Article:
Home > Attention, Language, Memory > A Sideline Story: The Effect a History of Concussions has on both Cognitive Ability and Injury Recovery Time In Collegiate Athletes

A Sideline Story: The Effect a History of Concussions has on both Cognitive Ability and Injury Recovery Time In Collegiate Athletes

If you had asked the high school version of myself about some of the parents of my peers not allowing their children to play football because of the sports dangers, I would have laughed at the idea. To me this was the greatest game in the world, a game that teaches the values of hard work, perseverance, and a humbleness that is hard to learn other places in life. How can you simply tell someone who has dedicated countless hours and years to their craft that they can no longer do the thing they love the most? But the dreaded “C word” whispered in both high school and college locker rooms across the country is doing just that, as the length of recovery for athletes with a history of concussions is being questioned.

The current wave of criticism comes from growing research and reports of approximately 300,000 sports related concussions occurring in the US each year. A concussion can be defined as any altered mental state that impairs cognitive ability either directly or through symptoms such as dizziness, lack of focus etc. Previous studies done by Gukiewicz et al have even found both that repetitive concussions in professional football players can cause for long-term dementia like symptoms, and that collegiate football players with a history of 2 or more concussions were at 3 times a greater risk to receive a concussion than those without concussion history. Even with a large amount of research being done on concussions, most of that research revolves heavily around football and has created disagreement between professionals on safe to return to play protocol.

Though a recent study done by Covassin et al used participants from a wide range of different collegiate sports to look at the neurocognitive effects on concussed athletes with a history of two or more concussions when compared to concussed athletes without a history of concussion.

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The different athletes (displayed above) were evaluated and tested using the computerized Immediate Post-Concussion Assessment Cognitive Testing (ImPACT), which is used to asses neurocognitive function and concussion symptoms through 6 tests that evaluate attention, verbal recognition memory, visual working memory, visual processing speed, reaction time, and learning. The scores of these tests were then compared to the baseline scores of the athletes pre-concussion. This is actually the same testing system used by our athletic department here at Colby to evaluate concussions.

Overall, the study found that when compared to athletes without concussion history, athletes that had history of concussions scored lower in both verbal memory and reaction time on day 5 of post-injury testing. This suggests that athletes who have received multiple concussions show cognitive detrimental effects of these concussions for longer periods of time than athletes with no concussion history. The average return time for a concussion is about a week barring no noticeable symptoms of the concussion. Though this study raises the question whether concussion protocols should incorporate the history of previous concussions into the recovery period for athletes.

On the other side of two years of participating in a college sport, I can now start to understand why students prematurely end their careers due to the possibility of receiving multiple concussions. I’ve watched multiple teammates have their careers ended due to concussions that they still have symptoms from two years later. Is the risk of long-term cognitive deficits really worth a sport that will never give you a paycheck? I’m not entirely sure the answer to that question is a black and white as I once thought it to be. In college you  are student and an athlete, but how can you expect to perform in the classroom if what happened on the field the past is still effecting your cognitive abilities in the future?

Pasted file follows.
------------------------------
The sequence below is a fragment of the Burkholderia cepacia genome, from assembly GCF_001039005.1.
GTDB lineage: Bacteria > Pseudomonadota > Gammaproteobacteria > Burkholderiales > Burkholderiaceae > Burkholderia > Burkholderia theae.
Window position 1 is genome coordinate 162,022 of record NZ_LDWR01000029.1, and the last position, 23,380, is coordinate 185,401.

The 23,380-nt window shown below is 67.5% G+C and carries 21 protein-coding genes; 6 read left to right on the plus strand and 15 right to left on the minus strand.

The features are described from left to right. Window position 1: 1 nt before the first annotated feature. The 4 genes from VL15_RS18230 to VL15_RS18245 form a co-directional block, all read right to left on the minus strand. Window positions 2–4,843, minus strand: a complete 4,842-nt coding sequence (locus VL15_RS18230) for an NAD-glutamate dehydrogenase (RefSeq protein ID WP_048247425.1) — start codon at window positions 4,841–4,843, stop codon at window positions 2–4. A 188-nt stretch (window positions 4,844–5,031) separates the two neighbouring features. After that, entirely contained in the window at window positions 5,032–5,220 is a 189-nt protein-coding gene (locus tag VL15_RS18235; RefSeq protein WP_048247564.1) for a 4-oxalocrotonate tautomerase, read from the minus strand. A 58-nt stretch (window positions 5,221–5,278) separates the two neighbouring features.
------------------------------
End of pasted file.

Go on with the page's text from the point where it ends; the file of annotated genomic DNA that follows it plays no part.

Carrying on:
Sources:

Covassin, Tracey;Stearne, David;Elbin, Robert
Journal of Athletic Training; Mar/Apr 2008; 43, 2; ProQuest Social Sciences Premium Collection pg. 119

Guskiewicz KM, McCrea M, Marshall SW, Bailes J, et al. Association between recurrent concussion and late-life cognitive impairment in retired professional football players. Neurosurgery. 2005;57(4):719-726

 

Image 1 : http://tsukinegradprogram.blogspot.com/2015/07/concussionscte.html

 

  1. December 9th, 2015 at 22:11 | #1

    As an athlete who has suffered from multiple concussions it is interesting to read about the neurocognitive effects that make the second or third concussion worse than the first. The increased risk factor after receiving a concussion is a scary for any athlete who has already hit his or her head once. This is an understandable and valid reason to leave their respective sport.
    But, the question I pose is this: do the cognitive tasks of the ImPACT test increase the risk factor due to the increase in cognitive function and stress to the brain after a concussion? In other study by Covassin (I wrote about this in my blog post “Have a concussion? Let’s make it worse and find out”), he found that the ImPACT test did in fact make concussion symptoms worse 3 days, and 10 days post concussion. So, do these cognitive tasks in the ImPACT, used to diagnose and assess concussions, further increase the risk of receiving the second or third concussion? This might be a tough question to answer, but I think there is a relation and effect. It may just be necessary sacrifice in order to safely move forward in your sport.

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